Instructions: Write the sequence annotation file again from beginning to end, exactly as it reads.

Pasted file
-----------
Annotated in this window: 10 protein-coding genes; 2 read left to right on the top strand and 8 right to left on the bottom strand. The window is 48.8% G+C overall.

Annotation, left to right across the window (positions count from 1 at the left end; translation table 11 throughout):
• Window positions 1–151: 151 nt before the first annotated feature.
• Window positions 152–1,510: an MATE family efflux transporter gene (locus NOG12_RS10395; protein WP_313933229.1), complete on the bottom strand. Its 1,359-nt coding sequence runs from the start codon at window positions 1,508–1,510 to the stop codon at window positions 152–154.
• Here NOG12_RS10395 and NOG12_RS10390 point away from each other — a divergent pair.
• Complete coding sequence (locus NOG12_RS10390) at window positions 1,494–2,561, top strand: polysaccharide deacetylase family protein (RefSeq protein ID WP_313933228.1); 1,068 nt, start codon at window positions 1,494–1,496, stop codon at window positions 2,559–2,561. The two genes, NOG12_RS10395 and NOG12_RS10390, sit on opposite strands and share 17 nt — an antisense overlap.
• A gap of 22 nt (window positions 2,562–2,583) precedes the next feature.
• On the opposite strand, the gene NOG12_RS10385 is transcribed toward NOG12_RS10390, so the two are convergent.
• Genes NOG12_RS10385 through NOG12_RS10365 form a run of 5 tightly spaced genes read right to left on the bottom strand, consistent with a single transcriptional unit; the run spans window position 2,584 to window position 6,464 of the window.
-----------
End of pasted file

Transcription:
Annotated in this window: 10 protein-coding genes; 2 read left to right on the top strand and 8 right to left on the bottom strand. The window is 48.8% G+C overall.

Annotation, left to right across the window (positions count from 1 at the left end; translation table 11 throughout):
• Window positions 1–151: 151 nt before the first annotated feature.
• Window positions 152–1,510: an MATE family efflux transporter gene (locus NOG12_RS10395; protein WP_313933229.1), complete on the bottom strand. Its 1,359-nt coding sequence runs from the start codon at window positions 1,508–1,510 to the stop codon at window positions 152–154.
• Here NOG12_RS10395 and NOG12_RS10390 point away from each other — a divergent pair.
• Complete coding sequence (locus NOG12_RS10390) at window positions 1,494–2,561, top strand: polysaccharide deacetylase family protein (RefSeq protein ID WP_313933228.1); 1,068 nt, start codon at window positions 1,494–1,496, stop codon at window positions 2,559–2,561. The two genes, NOG12_RS10395 and NOG12_RS10390, sit on opposite strands and share 17 nt — an antisense overlap.
• A gap of 22 nt (window positions 2,562–2,583) precedes the next feature.
• On the opposite strand, the gene NOG12_RS10385 is transcribed toward NOG12_RS10390, so the two are convergent.
• Genes NOG12_RS10385 through NOG12_RS10365 form a run of 5 tightly spaced genes read right to left on the bottom strand, consistent with a single transcriptional unit; the run spans window position 2,584 to window position 6,464 of the window.